Who shall say how many human lives were blotted out in that dark and gruesome house? how many waifs and strays were lured to their fate-hapless beings, who had neither kith nor kin to mourn over them or deplore their loss? God alone knows this; but one thing is certain, that Burke and his fiendish companion, Hare, never owned to all their victims, possibly not to one-half of them.

Only the white mice, which for many a long day haunted the awful vicinity of that blood-stained spot inidicated the cruel fate of the poor little Italian boy, far from the sunny skies of his native land. One of the poor, faded, soulless beings, called cinder-women, who at early dawn, like pale shadows, haunted the streets to gather the means of a wretched existence from cinders, refuse, and garbage, is positively known to have swelled the list of Burke's contributions to Surgeons' Hall; but who shall say how many of these friendless creatures may not have gasped out their last sigh, in the terrible house in Tanner's Close?


Nothing opened the eyes of the surgeons, neither the number of bodies furnished by their new contributor, nor any marks upon them of foul play. Day after day fresh burthens were laid on the long table in the dissecting-hall, many, most of them, to be heard of no But the names, the death scenes of a few were to be recapitulated later on, amidst the sighs and shuddering pity of a crowded court, where the eyes of strong men dropped tears of pity, and their grief struggled with their hate of the fiendish men, as they heard of the death agony of the beautiful, unfortunate Mary Patterson, of the poor old Irish grandmother, and the dumb grandson, carried in the same barrel to Surgeons' Hall; and of daft Jamie, the sweet-tempered, gentle imbecile, whose sunny smile and radiant face was so familiar to all, whose well-known figure had haunted the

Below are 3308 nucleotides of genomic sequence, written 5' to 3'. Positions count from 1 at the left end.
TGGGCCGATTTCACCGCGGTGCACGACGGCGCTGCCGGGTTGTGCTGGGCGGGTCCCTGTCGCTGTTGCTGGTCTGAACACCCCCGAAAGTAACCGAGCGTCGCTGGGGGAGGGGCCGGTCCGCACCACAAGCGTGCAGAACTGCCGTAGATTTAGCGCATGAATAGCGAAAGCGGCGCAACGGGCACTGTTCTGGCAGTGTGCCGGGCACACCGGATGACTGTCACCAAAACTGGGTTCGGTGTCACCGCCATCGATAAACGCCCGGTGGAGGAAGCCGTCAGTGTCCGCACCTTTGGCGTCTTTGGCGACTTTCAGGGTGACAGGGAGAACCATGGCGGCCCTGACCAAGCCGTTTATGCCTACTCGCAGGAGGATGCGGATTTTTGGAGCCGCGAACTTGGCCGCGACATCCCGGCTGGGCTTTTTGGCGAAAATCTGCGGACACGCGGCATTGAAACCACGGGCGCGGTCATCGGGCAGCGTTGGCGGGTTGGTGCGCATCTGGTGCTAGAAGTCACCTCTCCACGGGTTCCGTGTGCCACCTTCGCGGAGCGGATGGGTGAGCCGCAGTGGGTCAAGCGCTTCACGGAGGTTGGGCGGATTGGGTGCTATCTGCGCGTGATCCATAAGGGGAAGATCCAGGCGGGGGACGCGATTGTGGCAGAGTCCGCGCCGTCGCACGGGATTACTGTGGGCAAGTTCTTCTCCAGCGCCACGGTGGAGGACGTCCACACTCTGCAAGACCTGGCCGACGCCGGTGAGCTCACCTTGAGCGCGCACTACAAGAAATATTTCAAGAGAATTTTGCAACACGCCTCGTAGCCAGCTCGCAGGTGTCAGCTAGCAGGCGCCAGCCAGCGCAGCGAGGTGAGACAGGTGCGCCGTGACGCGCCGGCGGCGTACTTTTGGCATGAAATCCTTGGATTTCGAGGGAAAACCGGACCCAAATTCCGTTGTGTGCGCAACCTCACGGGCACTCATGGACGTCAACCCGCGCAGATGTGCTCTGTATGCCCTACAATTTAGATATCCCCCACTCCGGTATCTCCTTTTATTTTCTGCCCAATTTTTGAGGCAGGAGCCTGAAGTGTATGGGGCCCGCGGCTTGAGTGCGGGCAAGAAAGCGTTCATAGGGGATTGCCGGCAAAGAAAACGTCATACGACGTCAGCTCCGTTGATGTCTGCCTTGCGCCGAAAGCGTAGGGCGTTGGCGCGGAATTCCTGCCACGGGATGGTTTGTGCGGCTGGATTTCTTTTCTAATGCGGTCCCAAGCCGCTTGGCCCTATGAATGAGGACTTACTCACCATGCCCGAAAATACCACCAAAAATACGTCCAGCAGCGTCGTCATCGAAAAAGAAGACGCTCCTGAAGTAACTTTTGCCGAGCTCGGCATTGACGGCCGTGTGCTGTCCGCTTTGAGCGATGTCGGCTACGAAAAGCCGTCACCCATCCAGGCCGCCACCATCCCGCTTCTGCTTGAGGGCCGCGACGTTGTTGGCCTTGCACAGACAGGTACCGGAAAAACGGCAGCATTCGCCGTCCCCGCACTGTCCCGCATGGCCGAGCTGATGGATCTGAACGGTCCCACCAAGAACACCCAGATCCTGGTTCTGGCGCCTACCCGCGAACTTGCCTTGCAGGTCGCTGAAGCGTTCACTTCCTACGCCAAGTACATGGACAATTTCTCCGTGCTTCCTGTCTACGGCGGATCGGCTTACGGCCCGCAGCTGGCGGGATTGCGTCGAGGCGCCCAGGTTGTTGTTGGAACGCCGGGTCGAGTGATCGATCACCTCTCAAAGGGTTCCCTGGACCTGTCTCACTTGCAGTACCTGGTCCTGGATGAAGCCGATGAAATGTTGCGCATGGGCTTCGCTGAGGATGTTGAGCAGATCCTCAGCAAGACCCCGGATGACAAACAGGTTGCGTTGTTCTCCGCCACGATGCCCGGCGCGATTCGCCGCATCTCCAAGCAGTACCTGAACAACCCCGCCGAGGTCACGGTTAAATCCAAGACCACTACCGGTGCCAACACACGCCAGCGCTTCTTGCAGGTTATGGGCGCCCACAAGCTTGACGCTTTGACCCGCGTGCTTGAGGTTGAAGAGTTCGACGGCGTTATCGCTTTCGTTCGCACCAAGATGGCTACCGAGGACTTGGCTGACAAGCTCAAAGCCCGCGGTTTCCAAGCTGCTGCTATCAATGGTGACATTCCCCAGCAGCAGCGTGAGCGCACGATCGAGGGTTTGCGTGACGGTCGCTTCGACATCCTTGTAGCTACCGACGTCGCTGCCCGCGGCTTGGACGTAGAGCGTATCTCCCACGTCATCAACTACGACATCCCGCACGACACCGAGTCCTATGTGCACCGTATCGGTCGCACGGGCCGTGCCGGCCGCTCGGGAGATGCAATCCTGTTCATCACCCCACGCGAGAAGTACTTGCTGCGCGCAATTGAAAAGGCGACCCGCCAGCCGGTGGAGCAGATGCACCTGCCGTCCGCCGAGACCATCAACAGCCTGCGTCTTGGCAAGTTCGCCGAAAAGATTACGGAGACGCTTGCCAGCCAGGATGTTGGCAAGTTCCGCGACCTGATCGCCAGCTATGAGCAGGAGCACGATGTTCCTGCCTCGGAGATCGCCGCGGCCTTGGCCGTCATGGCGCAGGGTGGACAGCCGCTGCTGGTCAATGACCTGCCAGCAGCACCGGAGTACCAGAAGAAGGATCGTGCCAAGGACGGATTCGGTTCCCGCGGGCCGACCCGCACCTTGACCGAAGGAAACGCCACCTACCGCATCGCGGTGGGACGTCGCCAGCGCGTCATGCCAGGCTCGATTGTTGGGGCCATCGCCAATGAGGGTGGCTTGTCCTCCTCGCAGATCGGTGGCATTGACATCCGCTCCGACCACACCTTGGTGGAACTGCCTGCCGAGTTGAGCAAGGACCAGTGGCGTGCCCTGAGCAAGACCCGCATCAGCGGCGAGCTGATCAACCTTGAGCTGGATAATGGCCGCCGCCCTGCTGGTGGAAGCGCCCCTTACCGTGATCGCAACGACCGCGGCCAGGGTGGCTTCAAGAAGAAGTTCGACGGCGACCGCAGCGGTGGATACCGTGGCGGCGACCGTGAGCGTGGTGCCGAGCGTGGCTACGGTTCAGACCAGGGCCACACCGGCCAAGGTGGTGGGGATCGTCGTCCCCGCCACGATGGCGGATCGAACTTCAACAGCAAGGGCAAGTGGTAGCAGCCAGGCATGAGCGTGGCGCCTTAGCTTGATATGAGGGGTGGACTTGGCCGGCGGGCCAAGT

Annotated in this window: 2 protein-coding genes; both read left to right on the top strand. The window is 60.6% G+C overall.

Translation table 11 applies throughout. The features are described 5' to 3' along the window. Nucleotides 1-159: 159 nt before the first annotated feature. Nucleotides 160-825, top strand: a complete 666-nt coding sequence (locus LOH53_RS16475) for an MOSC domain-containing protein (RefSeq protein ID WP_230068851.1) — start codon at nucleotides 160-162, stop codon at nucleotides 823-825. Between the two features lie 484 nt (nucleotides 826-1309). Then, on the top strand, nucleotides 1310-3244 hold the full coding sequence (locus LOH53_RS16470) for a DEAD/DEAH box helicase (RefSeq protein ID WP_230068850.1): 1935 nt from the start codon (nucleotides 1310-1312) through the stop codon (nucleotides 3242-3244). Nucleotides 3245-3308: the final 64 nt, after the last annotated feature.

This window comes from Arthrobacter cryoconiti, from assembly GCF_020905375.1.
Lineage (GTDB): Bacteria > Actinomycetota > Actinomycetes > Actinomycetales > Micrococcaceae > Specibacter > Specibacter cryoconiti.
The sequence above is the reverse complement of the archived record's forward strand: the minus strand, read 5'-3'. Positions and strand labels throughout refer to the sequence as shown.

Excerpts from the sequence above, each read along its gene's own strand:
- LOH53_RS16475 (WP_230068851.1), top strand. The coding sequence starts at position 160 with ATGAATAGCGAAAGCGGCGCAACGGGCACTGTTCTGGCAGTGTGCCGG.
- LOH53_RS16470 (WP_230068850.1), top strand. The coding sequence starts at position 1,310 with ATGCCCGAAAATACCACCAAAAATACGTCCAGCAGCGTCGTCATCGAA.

streets of the old city for years-one of the most harmless and inoffensive of beings, whose very misfortune should have been his shield. He struggled hard for his life with the tigers who thirsted for his blood, but all in vain, and daft Jamie also figured in the drama which was then drawing to its close.'

! The atrocities of Burke and Hare are narrated in Leighton's "Court of Cacus."



SHE stood:

The eye that once was softly blue,
Was now so wild, that no one knew
When, with virtue's modest gaze,
She coyly listened to men's praise,
None would know, or see a trace
On that haggard, painted face
Of blooming innocence; for there,
Guilt had written dull despair.
Yet the scalding tear had made
Marks not easily to fade;

Her hand in agony were pressed
Upon her quivering, heaving breast.

"Oh! God," she cried; and turned aside.
Thoughts, as the rolling, rushing tide,
O'erwhelmed her writhing soul.

"Oh! God, that I could kneel
Upon my father's grave, and feel
That he who lies so cold and lone
Could hear his child in anguish groan-
Could place his hand upon my head "-
Then speaking aloud, "But he is dead!"

She ceased.

Ah! reason now has snapped;

And as the moonbeams softly wrapt

The church, the father's grave, the child,

From the tower, screaming wild,

The owl flew by;

And the breeze, with mournful sigh,
In pity, fanned her brow.